The historic South Crofty mine was a high-grade copper producer from the late 16th century up until the mid-19th century, when it transitioned to being a high-grade tin producer, with more than 100,000 tonnes of tin metal produced between 1906 and 1998. The project benefits from an active 50 year mine permit, planning permission to build new surface processing facilities, environmental permits to dewater the mine, and very strong local and national support to see the mine reopened.
In simple terms, the geology at South Crofty can be divided into two main rock types; metasediments (locally called “killas”), which overlie an intrusive granite body. The vast majority of copper has been mined from the killas, while nearly all tin produced at South Crofty has been mined from the underlying granite, although tin mineralisation is often associated with the killas-hosted copper mineralisation.
SDD20-001, drilled at an angle of -60o to the north, passed from killas into the underlying granite at a downhole depth of 260m. The drillhole intersected a mineralised structure between 620.6m and 623.26m down hole depth, which correlates with Intermediate Lode, previously mined at shallower depths to the 245 fathom level (440m below shaft collar). The geology consists of a quartz mica mass with strong haematite alteration, with a strong stockwork of dark tourmaline veining intensifying to a breccia at the base of the interval. Fine patches of cassiterite occur within the quartz zones of the structure.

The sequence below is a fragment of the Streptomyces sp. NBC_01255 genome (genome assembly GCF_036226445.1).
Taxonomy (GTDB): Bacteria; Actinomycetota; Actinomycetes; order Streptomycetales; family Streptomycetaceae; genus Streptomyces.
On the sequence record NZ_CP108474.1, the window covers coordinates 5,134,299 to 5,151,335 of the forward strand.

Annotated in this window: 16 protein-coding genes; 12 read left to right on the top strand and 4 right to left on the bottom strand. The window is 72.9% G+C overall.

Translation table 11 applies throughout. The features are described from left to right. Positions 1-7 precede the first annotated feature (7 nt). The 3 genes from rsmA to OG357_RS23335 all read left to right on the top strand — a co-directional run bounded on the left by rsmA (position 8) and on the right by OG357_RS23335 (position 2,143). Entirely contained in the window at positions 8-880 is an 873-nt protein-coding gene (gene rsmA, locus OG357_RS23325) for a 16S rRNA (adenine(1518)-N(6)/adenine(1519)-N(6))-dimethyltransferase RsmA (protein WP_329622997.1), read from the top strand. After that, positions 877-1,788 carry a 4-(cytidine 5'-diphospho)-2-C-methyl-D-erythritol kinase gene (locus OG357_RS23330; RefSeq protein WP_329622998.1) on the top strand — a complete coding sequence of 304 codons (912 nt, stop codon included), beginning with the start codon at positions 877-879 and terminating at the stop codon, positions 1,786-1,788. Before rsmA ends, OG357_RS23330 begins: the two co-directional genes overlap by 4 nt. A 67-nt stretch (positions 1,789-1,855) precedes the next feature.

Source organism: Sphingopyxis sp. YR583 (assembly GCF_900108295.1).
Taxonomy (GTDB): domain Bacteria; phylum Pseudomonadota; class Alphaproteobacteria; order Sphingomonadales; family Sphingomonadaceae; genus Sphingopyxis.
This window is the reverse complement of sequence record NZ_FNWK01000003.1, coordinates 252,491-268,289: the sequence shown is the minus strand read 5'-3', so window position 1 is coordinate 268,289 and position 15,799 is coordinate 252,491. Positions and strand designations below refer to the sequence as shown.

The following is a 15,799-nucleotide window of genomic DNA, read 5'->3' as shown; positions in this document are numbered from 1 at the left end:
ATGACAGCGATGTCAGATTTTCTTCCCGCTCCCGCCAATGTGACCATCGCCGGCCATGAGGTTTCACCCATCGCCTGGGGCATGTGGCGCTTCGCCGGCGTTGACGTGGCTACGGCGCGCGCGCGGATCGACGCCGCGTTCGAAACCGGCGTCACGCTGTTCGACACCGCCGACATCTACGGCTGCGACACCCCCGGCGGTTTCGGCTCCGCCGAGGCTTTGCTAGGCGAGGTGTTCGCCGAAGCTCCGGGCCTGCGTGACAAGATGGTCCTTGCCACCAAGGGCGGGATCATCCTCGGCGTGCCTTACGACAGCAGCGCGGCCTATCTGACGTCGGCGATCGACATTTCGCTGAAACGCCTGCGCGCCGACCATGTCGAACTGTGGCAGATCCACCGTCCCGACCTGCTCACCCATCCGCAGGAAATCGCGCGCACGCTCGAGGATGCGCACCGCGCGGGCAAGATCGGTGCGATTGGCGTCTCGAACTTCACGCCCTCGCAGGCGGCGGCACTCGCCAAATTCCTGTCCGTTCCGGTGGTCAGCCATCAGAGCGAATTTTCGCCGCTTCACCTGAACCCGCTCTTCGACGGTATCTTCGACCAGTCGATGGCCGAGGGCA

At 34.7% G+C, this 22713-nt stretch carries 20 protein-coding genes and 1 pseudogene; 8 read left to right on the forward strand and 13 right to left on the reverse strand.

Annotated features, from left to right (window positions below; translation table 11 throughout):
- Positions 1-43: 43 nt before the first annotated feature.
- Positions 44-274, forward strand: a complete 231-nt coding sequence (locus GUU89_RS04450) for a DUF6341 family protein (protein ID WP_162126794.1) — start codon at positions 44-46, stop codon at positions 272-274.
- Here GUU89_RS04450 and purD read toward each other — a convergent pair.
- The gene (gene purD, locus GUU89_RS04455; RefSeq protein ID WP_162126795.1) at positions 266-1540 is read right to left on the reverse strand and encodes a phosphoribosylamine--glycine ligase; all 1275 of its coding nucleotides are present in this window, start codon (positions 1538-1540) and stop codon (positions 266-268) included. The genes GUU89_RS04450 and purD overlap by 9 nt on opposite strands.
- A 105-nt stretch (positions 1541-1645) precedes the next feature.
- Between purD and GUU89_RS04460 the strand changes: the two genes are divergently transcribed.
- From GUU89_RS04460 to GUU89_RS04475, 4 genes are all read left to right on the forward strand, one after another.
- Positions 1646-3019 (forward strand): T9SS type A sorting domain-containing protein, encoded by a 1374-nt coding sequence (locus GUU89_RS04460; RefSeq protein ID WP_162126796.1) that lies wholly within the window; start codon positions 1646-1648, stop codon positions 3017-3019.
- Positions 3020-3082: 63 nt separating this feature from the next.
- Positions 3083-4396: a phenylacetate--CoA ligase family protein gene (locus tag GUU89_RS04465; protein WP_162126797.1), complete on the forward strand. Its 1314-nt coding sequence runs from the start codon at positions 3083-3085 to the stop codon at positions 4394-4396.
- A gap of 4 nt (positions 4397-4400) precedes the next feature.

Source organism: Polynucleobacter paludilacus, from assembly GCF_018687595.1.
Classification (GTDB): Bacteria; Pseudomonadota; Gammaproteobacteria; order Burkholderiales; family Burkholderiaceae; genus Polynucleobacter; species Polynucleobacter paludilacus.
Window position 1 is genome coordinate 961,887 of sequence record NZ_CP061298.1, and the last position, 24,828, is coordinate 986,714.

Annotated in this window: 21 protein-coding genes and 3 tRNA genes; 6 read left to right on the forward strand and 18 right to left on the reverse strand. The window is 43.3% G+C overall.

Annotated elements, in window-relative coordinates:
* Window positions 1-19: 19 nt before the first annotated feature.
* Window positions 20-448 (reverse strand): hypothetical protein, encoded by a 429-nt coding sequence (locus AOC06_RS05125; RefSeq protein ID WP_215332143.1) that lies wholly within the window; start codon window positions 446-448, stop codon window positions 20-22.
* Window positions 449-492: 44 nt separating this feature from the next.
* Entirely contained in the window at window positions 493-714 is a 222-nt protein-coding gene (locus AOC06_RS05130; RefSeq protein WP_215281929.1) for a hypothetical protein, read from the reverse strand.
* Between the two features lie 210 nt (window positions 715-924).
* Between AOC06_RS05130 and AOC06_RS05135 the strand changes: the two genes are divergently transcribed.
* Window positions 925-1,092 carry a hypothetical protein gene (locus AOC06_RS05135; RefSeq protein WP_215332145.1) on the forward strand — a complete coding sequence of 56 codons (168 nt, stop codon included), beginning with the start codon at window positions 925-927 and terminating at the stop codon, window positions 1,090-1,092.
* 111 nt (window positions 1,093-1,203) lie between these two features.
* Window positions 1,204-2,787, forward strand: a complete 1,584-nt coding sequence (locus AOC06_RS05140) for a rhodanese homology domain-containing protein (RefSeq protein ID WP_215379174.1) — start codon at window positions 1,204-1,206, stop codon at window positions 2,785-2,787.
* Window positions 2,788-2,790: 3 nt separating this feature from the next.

The following information is for reference purposes only and does not imply that South Crofty will generate similar resources. For comparison, underground tin mines with similar geology to South Crofty include San Rafael in Peru, and Renison Bell in Tasmania. San Rafael, operated by Minsur, reports Measured & Indicated mineral resources of 9.4 Mt grading 2.13% Sn (source: Minsur Annual Report dated March 2019). Renison Bell, operated by Metals X (ASX: MLX), reports Measured & Indicated mineral resources of 15.88Mt grading 1.6% Sn (source: Metals X Corporate Presentation, June 2020). In its 2019 Annual Report, Metals X reported production of approximately 7,000 tonnes of tin metal from 800,000 tonnes of ore at an average head grade of 1.32% Sn, with recoveries of 72.36% Sn. This represents about 2% of global annual demand for tin.
The annual global demand for tin is approximately 370,000 tonnes of refined metal with the primary use being for solder in high-tech industries such as consumer and industrial electronics, computing, IT networks, power generation and power supply, essential for the transition to a low-carbon economy. It is also a vital component of Indium-Tin Oxide touch screen technologies, solar PV cells, and increasingly as advanced anodes in various types of lithium ion batteries. More traditional industrial uses include the stabilising of PVC plastics, glass floating, tin plating of steel and the manufacture of important industrial alloys including bronze and white metals. A useful source of general information about the tin world can be found here.